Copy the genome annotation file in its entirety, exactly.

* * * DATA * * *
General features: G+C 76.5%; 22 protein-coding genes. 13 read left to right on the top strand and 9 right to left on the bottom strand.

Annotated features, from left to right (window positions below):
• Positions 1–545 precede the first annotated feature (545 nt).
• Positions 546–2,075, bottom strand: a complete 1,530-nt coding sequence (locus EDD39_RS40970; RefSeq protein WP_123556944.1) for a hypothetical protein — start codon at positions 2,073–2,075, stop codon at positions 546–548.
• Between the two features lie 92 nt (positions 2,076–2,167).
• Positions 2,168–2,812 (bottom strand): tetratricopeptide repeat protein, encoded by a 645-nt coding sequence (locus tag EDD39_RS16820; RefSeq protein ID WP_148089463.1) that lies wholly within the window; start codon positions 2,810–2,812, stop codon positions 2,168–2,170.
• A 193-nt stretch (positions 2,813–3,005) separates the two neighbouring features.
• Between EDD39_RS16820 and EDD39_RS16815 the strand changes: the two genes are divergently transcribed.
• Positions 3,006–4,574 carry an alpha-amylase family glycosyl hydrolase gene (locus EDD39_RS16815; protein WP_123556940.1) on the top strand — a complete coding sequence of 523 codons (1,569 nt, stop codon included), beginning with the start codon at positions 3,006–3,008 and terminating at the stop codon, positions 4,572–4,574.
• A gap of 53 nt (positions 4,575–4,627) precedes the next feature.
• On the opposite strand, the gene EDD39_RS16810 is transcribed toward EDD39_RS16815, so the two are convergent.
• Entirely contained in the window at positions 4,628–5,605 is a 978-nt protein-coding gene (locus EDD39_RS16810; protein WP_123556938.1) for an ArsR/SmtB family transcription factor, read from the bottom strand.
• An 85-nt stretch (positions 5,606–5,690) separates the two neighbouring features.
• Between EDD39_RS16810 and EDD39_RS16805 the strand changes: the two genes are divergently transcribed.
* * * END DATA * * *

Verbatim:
General features: G+C 76.5%; 22 protein-coding genes. 13 read left to right on the top strand and 9 right to left on the bottom strand.

Annotated features, from left to right (window positions below):
• Positions 1–545 precede the first annotated feature (545 nt).
• Positions 546–2,075, bottom strand: a complete 1,530-nt coding sequence (locus EDD39_RS40970; RefSeq protein WP_123556944.1) for a hypothetical protein — start codon at positions 2,073–2,075, stop codon at positions 546–548.
• Between the two features lie 92 nt (positions 2,076–2,167).
• Positions 2,168–2,812 (bottom strand): tetratricopeptide repeat protein, encoded by a 645-nt coding sequence (locus tag EDD39_RS16820; RefSeq protein ID WP_148089463.1) that lies wholly within the window; start codon positions 2,810–2,812, stop codon positions 2,168–2,170.
• A 193-nt stretch (positions 2,813–3,005) separates the two neighbouring features.
• Between EDD39_RS16820 and EDD39_RS16815 the strand changes: the two genes are divergently transcribed.
• Positions 3,006–4,574 carry an alpha-amylase family glycosyl hydrolase gene (locus EDD39_RS16815; protein WP_123556940.1) on the top strand — a complete coding sequence of 523 codons (1,569 nt, stop codon included), beginning with the start codon at positions 3,006–3,008 and terminating at the stop codon, positions 4,572–4,574.
• A gap of 53 nt (positions 4,575–4,627) precedes the next feature.
• On the opposite strand, the gene EDD39_RS16810 is transcribed toward EDD39_RS16815, so the two are convergent.
• Entirely contained in the window at positions 4,628–5,605 is a 978-nt protein-coding gene (locus EDD39_RS16810; protein WP_123556938.1) for an ArsR/SmtB family transcription factor, read from the bottom strand.
• An 85-nt stretch (positions 5,606–5,690) separates the two neighbouring features.
• Between EDD39_RS16810 and EDD39_RS16805 the strand changes: the two genes are divergently transcribed.